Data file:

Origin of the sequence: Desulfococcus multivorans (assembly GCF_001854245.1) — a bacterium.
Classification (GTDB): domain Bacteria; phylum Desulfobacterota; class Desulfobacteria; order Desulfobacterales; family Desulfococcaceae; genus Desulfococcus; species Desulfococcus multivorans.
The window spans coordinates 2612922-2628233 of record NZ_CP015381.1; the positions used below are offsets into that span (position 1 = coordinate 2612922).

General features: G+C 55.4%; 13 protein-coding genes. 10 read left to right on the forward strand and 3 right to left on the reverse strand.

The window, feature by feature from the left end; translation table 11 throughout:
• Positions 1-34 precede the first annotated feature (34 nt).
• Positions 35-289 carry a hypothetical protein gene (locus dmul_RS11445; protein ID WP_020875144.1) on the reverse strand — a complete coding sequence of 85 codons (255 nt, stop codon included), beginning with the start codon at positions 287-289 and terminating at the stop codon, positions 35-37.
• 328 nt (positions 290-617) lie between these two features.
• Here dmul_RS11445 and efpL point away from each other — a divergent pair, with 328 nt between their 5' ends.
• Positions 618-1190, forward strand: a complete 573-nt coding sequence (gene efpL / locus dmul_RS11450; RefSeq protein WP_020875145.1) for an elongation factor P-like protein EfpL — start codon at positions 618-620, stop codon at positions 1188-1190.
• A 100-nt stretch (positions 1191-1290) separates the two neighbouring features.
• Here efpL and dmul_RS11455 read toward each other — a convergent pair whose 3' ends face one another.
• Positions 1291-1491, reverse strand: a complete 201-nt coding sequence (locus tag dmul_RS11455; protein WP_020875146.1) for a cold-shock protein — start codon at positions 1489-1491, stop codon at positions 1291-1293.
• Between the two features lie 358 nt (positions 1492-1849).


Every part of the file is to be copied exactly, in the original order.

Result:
Origin of the sequence: Desulfococcus multivorans (assembly GCF_001854245.1) — a bacterium.
Classification (GTDB): domain Bacteria; phylum Desulfobacterota; class Desulfobacteria; order Desulfobacterales; family Desulfococcaceae; genus Desulfococcus; species Desulfococcus multivorans.
The window spans coordinates 2612922-2628233 of record NZ_CP015381.1; the positions used below are offsets into that span (position 1 = coordinate 2612922).

General features: G+C 55.4%; 13 protein-coding genes. 10 read left to right on the forward strand and 3 right to left on the reverse strand.

The window, feature by feature from the left end; translation table 11 throughout:
• Positions 1-34 precede the first annotated feature (34 nt).
• Positions 35-289 carry a hypothetical protein gene (locus dmul_RS11445; protein ID WP_020875144.1) on the reverse strand — a complete coding sequence of 85 codons (255 nt, stop codon included), beginning with the start codon at positions 287-289 and terminating at the stop codon, positions 35-37.
• 328 nt (positions 290-617) lie between these two features.
• Here dmul_RS11445 and efpL point away from each other — a divergent pair, with 328 nt between their 5' ends.
• Positions 618-1190, forward strand: a complete 573-nt coding sequence (gene efpL / locus dmul_RS11450; RefSeq protein WP_020875145.1) for an elongation factor P-like protein EfpL — start codon at positions 618-620, stop codon at positions 1188-1190.
• A 100-nt stretch (positions 1191-1290) separates the two neighbouring features.
• Here efpL and dmul_RS11455 read toward each other — a convergent pair whose 3' ends face one another.
• Positions 1291-1491, reverse strand: a complete 201-nt coding sequence (locus tag dmul_RS11455; protein WP_020875146.1) for a cold-shock protein — start codon at positions 1489-1491, stop codon at positions 1291-1293.
• Between the two features lie 358 nt (positions 1492-1849).